'Confronting' levels of racism at public schools in Victoria and New South Wales, survey finds

Students attend a class at Alexandria Park Community School in Sydney Source: AAP

A new survey has found "confronting" levels of racial discrimination at government schools in Victoria and New South Wales.

Thirty-one per cent of public school students in New South Wales and Victoria have experienced racial discrimination from peers, according to a new survey.

The Speak Out Against Racism (SOAR) survey of 4,600 students in years five to nine also shows just under one-third have experienced racial discrimination from society (27 per cent), and six in 10 students reported observing racism.

The survey was led by the Australian National University (ANU) and Western Sydney University (WSU), in partnership with Australian Human Rights Commission and Victorian and NSW education departments.

Lead researcher, ANU Associate Professor Naomi Priest, said the findings were “confronting” and present “an important call to action”.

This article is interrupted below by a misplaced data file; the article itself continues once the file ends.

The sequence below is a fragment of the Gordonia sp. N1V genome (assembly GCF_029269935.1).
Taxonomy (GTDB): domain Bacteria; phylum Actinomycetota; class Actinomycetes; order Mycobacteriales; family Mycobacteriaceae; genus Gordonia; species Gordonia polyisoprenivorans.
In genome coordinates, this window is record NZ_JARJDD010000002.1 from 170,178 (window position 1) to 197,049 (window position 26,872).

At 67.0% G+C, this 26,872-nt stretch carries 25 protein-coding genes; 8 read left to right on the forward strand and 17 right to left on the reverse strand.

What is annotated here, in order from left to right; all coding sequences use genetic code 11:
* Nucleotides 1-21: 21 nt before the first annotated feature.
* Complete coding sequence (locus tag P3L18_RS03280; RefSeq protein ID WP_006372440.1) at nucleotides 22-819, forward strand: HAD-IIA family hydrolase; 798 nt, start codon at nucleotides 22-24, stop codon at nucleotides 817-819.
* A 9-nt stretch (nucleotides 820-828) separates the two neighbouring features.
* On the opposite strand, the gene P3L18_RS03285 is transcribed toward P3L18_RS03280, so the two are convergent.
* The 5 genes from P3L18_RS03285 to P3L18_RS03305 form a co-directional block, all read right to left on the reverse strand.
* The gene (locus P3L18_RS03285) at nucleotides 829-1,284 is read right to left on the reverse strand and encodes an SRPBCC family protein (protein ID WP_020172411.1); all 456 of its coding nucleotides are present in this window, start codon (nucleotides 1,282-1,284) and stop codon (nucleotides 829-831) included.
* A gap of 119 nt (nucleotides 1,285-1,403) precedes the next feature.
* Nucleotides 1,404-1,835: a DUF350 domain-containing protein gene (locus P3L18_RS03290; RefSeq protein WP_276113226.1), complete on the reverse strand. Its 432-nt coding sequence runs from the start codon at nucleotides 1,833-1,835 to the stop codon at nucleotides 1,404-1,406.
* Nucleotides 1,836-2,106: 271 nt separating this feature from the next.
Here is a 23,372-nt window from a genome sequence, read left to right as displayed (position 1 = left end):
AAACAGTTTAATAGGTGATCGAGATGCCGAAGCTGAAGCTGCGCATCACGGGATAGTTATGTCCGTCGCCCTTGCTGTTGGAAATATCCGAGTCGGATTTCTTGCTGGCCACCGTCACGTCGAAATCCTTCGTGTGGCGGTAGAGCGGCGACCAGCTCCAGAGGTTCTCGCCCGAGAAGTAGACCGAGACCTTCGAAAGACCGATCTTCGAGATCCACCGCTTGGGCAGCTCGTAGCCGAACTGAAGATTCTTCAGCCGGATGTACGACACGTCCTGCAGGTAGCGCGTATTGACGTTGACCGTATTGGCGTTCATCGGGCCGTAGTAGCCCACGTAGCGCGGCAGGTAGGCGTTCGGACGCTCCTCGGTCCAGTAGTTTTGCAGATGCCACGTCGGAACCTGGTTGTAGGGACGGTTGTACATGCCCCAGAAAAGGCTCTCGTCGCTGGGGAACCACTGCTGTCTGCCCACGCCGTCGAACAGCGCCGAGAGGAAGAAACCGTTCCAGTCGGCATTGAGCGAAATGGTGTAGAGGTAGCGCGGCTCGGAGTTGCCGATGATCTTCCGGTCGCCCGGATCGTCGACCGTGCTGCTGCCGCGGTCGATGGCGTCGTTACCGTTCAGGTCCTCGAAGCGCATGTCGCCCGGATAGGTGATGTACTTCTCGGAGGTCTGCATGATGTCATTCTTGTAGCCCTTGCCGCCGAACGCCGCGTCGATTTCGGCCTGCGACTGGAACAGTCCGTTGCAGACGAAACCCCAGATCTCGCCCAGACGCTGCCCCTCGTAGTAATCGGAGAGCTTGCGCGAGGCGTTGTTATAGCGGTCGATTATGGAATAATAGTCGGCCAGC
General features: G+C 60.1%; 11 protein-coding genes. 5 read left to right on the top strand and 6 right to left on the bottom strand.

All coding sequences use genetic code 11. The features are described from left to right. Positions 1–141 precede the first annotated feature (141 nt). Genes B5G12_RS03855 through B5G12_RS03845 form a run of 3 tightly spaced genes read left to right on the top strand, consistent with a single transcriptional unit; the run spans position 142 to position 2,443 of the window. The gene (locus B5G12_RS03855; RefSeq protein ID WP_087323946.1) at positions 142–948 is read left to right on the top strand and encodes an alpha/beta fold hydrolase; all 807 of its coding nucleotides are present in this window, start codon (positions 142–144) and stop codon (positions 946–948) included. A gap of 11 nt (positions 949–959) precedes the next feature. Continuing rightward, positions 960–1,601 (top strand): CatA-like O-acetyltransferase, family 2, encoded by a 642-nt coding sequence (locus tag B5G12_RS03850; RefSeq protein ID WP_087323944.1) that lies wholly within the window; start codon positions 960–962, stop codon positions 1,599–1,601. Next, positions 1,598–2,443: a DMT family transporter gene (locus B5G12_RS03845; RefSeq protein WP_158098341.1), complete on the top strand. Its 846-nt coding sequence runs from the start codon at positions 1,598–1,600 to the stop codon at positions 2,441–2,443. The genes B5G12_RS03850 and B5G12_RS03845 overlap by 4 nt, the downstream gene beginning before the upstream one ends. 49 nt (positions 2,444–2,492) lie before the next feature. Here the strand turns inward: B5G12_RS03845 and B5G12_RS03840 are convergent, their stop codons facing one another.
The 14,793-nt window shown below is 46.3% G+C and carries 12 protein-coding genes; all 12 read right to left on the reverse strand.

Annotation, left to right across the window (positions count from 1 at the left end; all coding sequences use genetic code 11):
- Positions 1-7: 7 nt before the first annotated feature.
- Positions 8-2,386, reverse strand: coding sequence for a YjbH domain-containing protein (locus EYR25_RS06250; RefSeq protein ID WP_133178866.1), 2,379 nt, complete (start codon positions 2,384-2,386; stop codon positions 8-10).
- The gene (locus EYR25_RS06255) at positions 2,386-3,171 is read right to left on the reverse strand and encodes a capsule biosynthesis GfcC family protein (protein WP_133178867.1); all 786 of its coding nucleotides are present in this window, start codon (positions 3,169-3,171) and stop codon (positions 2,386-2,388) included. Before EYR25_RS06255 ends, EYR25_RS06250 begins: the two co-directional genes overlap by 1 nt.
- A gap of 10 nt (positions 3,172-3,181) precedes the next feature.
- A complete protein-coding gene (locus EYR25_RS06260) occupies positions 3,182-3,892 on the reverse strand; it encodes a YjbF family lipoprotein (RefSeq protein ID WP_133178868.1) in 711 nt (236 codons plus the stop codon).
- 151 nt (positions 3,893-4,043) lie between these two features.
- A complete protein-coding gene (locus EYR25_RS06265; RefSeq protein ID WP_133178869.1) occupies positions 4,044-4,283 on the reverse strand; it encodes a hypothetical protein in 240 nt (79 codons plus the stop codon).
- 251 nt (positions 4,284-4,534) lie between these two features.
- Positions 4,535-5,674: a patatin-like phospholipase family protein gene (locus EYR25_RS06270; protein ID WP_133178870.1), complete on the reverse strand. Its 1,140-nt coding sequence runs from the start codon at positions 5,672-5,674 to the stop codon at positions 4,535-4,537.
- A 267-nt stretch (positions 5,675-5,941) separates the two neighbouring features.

“Children and young people need to be safe, secure and happy to learn, grow and thrive,” Ms Priest said.

“Racism and racial discrimination are avoidable and unfair, yet are faced at high levels by many Aboriginal and Torres Strait Islander children and young people as well as those from ethnic minority backgrounds.

“Racism and racial discrimination profoundly limit opportunities and have potential for serious lifelong consequences.

Close to 20 per cent of students from Aboriginal and Torres Strait Islander backgrounds said they have experienced discrimination from teachers.

Between 18 and 30 per cent of students from ethnic minority backgrounds reported similar experiences, with the highest levels among students of Middle Eastern and African backgrounds.

WSU Research Professor Kevin Dunn said reducing the prevalence of discrimination in the public school system “must be made a major priority”.

“One of the most essential and immediate tasks is to build programs that help the entire school community– and wider society – to address racism and racial discrimination,” Professor Dunn said.

“Empowering the next generation with the tools and confidence to recognise and call out racism is a crucial component of that.”

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